The independent newspaper of the University of Iowa community since 1868

The Daily Iowan

The independent newspaper of the University of Iowa community since 1868

The Daily Iowan

The independent newspaper of the University of Iowa community since 1868

The Daily Iowan

Bosnian photographer Majda Turkic presents anti-cyberbullying art gallery at UI College of Public Health event

The Daily Iowan; Photos by Shiva
Photographer Majda Turkic (center) answers a question during a presentation in the College of Public Health on Wednesday, Jan. 31, 2018. The college hosted a workshop on cyberbullying and social media use internationally. (Shivansh Ahuja/The Daily Iowan)

Bosnian photographer Majda Turkic discussed and presented her new gallery on the effects of cyberbullying on Wednesday at the College of Public Health Building.

The gallery, titled Cyberbullying: Telling the Public Health Story Through Photographs, was created in 2017. It combines photographs of real Bosnian students, ages 11 to 19, with Photoshop to create chilling portraits that detail how online abuse can negatively affect children and teenagers.

Many of Turkic’s pictures capture moments of children in moments of fear, helplessness, or even suicidal contemplation while their peers jeer or capture photographs of their fellow children’s struggle for social media attention.

Despite the hardships the images portray, Turkic said, she and her student models had fun creating them. She also expressed why she felt it was important to use teenagers and children in her art.

“This generation of young people identify virtual reality as real,” she said. “Therefore, visual forms of letters, words and comments are considered more important than the same things in the real world.” She stressed that, often, youth feel like it’s a necessity to know what’s being said about them online.

The students who assisted Turkic in modeling for her photographs were chosen based on an essay-writing contest that was distributed throughout participating schools in Bosnia. The participants, Turkic told the audience, were selected based on how much effort they put into answering the essay questions.

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Cyberbullying was widely regarded as an unimportant issue in Bosnia until recently, said Nina Jovanovic, who assisted Turkic with the project. Jovanovic reported that some of the teachers of the children who modeled for Turkic’s anti-bullying campaign were unaware of what cyberbullying even was until they were informed by their students. She and Turkic visited with numerous school principals across the country to discuss ways of combating it.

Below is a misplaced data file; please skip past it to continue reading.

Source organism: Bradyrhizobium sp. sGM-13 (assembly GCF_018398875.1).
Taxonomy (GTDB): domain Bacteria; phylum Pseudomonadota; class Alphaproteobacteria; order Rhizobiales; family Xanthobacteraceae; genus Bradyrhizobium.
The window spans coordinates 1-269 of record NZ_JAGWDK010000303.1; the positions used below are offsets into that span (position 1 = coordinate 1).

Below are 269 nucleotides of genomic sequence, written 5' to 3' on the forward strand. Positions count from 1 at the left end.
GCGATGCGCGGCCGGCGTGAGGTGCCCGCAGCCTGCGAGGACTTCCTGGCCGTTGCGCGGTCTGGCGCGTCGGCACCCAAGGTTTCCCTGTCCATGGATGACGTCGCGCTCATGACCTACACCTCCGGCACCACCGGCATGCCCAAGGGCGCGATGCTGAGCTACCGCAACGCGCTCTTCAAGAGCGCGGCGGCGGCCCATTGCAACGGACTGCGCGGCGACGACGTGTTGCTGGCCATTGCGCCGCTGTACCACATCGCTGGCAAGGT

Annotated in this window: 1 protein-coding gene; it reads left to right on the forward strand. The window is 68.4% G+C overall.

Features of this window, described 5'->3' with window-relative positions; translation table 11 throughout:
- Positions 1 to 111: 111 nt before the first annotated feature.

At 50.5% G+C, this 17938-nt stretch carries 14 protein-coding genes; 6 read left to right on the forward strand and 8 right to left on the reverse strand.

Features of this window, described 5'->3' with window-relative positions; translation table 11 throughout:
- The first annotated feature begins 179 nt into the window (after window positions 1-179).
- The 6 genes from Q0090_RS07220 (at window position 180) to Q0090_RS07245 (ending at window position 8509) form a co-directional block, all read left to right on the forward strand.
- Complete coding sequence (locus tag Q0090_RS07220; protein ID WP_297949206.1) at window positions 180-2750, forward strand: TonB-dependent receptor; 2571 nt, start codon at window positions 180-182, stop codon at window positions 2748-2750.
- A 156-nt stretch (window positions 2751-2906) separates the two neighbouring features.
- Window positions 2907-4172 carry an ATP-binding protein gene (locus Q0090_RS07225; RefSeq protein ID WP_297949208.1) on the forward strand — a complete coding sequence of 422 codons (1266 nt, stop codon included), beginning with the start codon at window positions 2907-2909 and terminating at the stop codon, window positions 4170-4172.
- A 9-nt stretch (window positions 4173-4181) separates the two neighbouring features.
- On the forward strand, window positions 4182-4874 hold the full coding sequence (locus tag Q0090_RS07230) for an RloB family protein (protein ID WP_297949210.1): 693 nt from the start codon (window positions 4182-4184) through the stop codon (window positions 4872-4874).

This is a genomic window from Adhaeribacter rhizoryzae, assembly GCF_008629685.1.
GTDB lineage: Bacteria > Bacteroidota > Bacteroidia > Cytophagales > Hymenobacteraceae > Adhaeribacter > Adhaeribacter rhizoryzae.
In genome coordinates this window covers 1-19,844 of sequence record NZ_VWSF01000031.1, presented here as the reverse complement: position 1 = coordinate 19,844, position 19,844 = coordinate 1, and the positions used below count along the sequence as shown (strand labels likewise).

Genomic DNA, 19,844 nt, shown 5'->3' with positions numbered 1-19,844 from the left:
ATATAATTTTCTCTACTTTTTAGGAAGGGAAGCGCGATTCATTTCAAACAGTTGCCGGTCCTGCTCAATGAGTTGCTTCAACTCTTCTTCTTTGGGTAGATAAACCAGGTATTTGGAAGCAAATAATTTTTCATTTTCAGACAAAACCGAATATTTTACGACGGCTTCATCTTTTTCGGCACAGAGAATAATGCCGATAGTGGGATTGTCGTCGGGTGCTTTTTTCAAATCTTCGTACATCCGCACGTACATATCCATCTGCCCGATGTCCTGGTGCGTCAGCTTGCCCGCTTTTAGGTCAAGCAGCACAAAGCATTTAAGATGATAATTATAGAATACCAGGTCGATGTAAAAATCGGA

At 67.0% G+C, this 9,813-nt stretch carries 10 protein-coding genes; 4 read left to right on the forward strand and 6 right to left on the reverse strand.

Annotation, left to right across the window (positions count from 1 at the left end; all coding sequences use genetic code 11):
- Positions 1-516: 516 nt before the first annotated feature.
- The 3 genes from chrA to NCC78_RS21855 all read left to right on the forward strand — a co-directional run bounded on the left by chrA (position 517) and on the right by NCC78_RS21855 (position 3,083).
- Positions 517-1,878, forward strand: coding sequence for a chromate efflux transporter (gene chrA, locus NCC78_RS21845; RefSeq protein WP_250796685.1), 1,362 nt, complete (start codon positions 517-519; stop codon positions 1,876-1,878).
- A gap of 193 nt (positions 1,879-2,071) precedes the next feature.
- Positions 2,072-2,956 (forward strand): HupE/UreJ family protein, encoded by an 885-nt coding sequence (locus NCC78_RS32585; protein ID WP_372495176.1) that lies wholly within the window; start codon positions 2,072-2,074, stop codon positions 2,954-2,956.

“If we want to influence [bullies] behavior, we have to do it more as a social structure than an educational one,” said Corinne Peek-Asa, the associate dean for research at the Public Health College, who helped organize the event.

“It’s hard to recognize the victim because the victim hides or tries to be invisible,” Turkic said. “Many schools in many countries don’t have the mechanisms to protect this behavior and protect victims.”

The discussion with the audience included thoughts on the nature of bullying itself and how some school programs don’t put enough emphasis on squashing such behavior.

“There are some kids who are just mean, and they’re not in a system that discourages them strongly enough from getting power by being mean,” Peek-Asa told the audience.

The audience discussion also included a conversation about how to adapt strategies like Turkic’s so that younger students could understand them. Additionally, the audience talked about the possibility of using influential anti-bullying advocates like Melania Trump to spread a message against online abuse on a global scale.

Peek-Asa met Jovanovic more than a decade ago through an international trauma-training program, and the two brainstormed ideas that merged art and public health, leading to Turkic’s visit to the UI.

Turkic has had her artwork exhibited across the globe, including Vienna, Berlin, and Israel, and her cyberbullying gallery has been displayed across Bosnia.

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